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ST. JOHNS COUNTY, Fla. - Authorities investigating a pair of traffic stops made by suspected police impersonators in Florida’s St. Johns County said Thursday that one of the incidents was legitimate.
Officials with the St. Johns County Sheriff’s Office said in an alert issued Wednesday that two women were pulled over by suspected police impersonators in separate incidents on the Duval County/St. Johns County line.
Authorities determined that a stop reported near County Road 210 was initiated by a man working for the Jacksonville Sheriff’s Office. Officials said the man was wearing a plastic tag around his neck that read “JSO Detective.” The man was driving a car issued by the Jacksonville Sheriff’s Office.
The women that were pulled over in both incidents are nurses, spurring fears that the incidents might be related. However, St. Johns County sheriff’s deputies said Thursday that the information shared Thursday “reduces the likelihood there is any connection” between their occupations and the incidents.
Authorities continue to investigate the second report.
Original report: The St. Johns County Sheriff’s Office in Florida said Tuesday that it is investigating two incidents of fake police officers pulling over motorists on I-95 south of Jacksonville.
The women who were pulled over both work as nurses at Jacksonville-area hospitals and gave law enforcement officers two different descriptions of the men who pulled them over.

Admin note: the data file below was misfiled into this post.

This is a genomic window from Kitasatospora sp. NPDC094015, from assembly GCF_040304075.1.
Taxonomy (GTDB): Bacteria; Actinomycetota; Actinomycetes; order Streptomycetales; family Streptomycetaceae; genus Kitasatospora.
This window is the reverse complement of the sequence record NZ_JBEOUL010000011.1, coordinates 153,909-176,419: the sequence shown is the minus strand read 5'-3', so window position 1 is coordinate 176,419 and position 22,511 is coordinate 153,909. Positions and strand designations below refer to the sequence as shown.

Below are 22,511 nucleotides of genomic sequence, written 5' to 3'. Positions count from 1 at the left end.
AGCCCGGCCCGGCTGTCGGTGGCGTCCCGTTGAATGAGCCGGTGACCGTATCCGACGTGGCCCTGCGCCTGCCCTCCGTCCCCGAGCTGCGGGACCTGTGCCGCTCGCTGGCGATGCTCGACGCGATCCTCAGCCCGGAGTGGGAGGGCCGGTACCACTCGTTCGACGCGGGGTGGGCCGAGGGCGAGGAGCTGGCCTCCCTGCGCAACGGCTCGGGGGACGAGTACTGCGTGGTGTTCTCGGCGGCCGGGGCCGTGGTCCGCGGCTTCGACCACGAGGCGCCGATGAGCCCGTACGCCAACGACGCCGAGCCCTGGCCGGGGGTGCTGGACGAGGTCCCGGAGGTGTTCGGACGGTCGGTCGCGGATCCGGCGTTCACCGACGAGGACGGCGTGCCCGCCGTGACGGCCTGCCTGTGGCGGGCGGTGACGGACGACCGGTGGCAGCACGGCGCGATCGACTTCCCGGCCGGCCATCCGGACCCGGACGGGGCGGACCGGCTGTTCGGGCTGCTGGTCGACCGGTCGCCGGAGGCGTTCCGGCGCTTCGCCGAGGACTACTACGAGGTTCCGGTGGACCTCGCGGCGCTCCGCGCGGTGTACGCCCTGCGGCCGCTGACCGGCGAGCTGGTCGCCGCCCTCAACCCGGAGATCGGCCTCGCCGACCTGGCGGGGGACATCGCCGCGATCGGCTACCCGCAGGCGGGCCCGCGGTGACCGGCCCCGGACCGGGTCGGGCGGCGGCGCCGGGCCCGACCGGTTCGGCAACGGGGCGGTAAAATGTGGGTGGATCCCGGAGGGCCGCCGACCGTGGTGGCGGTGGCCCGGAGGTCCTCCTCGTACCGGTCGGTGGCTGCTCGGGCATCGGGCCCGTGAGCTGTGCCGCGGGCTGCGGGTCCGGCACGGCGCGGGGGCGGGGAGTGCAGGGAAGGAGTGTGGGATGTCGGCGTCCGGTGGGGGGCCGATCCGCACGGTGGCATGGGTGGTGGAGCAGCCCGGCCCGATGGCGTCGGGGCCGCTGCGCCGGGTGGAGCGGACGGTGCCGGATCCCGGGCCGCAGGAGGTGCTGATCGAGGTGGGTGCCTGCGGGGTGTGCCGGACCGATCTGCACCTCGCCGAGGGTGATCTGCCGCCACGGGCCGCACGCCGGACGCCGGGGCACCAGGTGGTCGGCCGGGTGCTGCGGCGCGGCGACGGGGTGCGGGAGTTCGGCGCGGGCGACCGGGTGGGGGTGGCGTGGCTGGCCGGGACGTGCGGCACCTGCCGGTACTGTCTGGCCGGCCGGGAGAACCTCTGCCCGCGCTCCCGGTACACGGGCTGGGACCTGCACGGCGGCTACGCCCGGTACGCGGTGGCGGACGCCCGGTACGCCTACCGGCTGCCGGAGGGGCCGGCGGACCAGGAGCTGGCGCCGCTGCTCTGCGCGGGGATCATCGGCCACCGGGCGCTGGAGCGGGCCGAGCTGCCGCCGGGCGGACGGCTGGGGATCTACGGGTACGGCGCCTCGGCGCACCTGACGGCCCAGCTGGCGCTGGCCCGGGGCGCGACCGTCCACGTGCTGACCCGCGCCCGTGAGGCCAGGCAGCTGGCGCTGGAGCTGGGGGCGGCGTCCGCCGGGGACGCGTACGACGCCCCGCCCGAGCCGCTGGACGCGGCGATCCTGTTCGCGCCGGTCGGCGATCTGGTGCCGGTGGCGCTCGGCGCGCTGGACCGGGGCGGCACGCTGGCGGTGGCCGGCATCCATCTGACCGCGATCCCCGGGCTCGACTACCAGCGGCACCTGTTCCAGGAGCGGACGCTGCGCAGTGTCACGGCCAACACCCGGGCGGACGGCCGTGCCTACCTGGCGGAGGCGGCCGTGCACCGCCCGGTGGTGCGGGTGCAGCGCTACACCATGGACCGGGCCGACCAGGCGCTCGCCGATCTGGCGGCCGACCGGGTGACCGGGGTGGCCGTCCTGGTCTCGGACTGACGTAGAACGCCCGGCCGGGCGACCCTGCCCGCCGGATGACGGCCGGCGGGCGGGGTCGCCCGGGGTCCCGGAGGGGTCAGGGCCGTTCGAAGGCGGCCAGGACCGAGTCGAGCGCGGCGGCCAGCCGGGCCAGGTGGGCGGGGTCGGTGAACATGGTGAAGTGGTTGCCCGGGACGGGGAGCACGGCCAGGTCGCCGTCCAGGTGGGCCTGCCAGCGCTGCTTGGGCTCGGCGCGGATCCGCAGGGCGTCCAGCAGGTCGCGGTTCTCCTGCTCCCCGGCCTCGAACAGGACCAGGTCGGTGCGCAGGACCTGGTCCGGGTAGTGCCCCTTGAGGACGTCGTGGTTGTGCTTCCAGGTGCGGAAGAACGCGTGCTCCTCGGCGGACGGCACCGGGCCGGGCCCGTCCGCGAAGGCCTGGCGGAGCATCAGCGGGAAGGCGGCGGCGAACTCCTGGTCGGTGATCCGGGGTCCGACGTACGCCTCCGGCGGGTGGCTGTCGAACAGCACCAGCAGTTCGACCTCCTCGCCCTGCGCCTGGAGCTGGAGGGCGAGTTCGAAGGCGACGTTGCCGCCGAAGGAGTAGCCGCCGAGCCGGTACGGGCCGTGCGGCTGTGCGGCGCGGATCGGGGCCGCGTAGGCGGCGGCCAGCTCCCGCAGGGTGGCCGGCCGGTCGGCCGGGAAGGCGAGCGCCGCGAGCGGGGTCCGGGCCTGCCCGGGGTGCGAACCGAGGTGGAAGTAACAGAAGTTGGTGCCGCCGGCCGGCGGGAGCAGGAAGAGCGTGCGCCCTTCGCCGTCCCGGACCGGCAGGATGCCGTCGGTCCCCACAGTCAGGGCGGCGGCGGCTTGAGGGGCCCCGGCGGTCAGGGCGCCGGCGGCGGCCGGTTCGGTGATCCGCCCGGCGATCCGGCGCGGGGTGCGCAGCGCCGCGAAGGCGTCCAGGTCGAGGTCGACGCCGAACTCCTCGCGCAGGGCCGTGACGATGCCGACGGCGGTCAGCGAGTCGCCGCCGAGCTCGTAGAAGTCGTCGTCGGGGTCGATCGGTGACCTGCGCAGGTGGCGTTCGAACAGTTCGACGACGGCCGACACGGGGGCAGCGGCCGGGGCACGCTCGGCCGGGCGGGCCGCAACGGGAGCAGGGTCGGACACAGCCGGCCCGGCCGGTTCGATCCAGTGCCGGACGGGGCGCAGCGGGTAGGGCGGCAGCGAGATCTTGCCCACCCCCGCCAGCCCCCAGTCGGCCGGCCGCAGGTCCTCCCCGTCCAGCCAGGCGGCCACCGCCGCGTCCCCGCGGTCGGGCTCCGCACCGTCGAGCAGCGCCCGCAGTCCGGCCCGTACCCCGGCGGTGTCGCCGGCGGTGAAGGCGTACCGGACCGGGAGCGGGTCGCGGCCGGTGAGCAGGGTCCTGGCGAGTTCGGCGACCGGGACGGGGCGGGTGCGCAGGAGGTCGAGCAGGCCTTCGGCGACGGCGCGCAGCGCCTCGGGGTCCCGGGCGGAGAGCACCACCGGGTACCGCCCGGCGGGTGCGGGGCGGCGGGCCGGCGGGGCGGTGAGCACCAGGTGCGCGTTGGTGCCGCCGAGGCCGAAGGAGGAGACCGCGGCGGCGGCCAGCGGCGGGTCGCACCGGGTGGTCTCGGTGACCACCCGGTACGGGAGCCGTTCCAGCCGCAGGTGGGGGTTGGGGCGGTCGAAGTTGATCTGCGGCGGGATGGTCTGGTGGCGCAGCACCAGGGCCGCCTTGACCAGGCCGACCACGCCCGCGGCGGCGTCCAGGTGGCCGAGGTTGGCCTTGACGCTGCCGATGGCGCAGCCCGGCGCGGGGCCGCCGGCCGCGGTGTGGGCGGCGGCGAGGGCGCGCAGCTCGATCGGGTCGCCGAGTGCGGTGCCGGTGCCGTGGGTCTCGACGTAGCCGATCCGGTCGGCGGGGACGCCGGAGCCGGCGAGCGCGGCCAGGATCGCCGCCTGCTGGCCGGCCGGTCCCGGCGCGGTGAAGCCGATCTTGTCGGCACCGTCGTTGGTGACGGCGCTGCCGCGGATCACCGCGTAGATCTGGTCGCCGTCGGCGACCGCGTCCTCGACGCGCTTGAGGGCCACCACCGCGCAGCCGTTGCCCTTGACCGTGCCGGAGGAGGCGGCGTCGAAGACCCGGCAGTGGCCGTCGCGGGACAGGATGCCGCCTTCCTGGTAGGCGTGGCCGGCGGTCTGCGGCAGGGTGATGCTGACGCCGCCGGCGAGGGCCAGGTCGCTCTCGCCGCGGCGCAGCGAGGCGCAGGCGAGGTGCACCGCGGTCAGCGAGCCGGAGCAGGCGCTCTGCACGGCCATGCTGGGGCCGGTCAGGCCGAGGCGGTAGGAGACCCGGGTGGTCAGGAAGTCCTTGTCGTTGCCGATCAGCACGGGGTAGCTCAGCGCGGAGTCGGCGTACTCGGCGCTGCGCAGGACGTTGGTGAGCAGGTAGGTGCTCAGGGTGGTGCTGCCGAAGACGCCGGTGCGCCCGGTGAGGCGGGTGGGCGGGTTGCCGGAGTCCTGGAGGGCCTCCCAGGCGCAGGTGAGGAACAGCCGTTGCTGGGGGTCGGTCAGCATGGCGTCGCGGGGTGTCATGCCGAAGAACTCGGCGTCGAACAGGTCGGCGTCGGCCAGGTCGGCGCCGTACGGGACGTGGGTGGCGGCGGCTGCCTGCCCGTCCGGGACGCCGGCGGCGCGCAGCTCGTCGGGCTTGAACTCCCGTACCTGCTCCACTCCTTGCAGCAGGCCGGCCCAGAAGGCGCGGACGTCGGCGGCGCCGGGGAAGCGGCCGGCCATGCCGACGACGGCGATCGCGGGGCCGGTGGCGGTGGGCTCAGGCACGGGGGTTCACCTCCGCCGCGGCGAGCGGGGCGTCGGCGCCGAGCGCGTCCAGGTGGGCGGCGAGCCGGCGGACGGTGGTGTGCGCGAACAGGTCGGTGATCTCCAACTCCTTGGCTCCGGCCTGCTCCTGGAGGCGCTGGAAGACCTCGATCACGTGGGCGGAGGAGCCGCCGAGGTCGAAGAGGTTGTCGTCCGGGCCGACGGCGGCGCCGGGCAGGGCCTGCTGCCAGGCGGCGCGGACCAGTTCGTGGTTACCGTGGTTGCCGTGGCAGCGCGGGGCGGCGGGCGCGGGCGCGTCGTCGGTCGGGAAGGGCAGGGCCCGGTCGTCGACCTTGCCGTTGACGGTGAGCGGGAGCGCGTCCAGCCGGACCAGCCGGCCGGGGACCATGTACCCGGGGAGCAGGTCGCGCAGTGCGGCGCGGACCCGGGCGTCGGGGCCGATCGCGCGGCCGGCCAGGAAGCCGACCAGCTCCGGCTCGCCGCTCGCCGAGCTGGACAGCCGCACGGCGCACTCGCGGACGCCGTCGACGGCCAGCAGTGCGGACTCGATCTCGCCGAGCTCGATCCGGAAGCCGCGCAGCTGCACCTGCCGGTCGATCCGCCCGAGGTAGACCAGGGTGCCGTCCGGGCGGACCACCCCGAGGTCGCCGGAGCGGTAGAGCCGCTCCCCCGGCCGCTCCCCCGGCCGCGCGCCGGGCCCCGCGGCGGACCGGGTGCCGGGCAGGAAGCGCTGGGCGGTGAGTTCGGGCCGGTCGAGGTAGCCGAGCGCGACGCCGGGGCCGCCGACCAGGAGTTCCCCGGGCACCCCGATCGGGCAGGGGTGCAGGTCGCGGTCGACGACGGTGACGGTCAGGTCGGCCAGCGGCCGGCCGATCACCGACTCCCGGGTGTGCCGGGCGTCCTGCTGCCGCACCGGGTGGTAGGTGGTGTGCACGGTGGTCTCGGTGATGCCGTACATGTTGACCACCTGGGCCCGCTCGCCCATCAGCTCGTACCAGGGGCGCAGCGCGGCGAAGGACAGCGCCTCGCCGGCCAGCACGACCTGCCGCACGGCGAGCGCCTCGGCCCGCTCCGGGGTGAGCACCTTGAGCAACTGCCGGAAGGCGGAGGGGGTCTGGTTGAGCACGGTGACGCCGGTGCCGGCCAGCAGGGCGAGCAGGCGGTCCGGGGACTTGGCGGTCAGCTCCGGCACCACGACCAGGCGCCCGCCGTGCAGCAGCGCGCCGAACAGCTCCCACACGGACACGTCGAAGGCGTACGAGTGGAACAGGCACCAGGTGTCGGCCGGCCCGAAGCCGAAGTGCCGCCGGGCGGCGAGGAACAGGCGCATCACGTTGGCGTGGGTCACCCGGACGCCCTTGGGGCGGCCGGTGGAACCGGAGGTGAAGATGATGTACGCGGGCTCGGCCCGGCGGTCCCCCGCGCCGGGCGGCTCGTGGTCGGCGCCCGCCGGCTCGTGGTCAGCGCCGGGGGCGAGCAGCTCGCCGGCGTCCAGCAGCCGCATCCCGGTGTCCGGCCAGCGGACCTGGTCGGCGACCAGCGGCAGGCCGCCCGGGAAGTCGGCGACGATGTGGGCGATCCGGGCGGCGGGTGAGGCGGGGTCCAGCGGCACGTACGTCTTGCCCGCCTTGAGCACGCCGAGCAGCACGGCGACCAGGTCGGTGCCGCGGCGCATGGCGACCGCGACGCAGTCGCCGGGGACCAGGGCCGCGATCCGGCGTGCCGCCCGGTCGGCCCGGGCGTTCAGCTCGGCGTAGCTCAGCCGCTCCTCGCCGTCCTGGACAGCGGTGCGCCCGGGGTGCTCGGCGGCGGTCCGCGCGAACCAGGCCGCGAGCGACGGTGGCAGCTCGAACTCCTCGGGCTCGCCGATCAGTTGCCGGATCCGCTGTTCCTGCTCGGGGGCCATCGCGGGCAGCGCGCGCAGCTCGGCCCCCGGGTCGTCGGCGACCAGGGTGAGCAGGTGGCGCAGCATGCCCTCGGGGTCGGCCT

In the first incident, authorities said that a nurse was on I-95 on the way to work when a car with flashing red and blue lights came up behind her.
She described a white male in his 50s with very short (or shaved) hair who approached her car asking for her driver’s license and stated she was speeding. She said he was wearing a tan uniform with a name tag of Moyer or Moer.
While the man was looking at her license and explaining the speed limit, the woman noted that he did not have a gun or gun belt on. The driver also said the man advised her about a ticket cost that would not have been accurate for the violation and told her he was from St. Johns County.
St. Johns County deputies do not wear tan uniforms.
The fake cop told the nurse she could “consider this a warning” and handed her license back to her after studying it, authorities said.
In the second instance, a female nurse was traveling south on I-95 on her way home from work when red and blue lights -- apparently mounted at the top of the windshield -- came on behind her.
This time, the vehicle was described as a dark-colored Chevy four-door sedan. She said the man who stopped her was a short, thin black male who wore rimmed glasses, a blue polo shirt and a black hat.
The woman said the man who pulled her over had a plastic tag around his neck that read “JSO Detective” and he identified himself as a Jacksonville Sheriff's Office detective.
As with the first incident, the fake cop said he stopped her for speeding and asked for her driver’s license. The driver stated he did not show a badge or any identification and did not appear to be armed.
After returning her driver’s license, the fake officer drove off, exiting onto County Road 210, and was not seen again.
The Cox Media Group National Content Desk contributed to this report.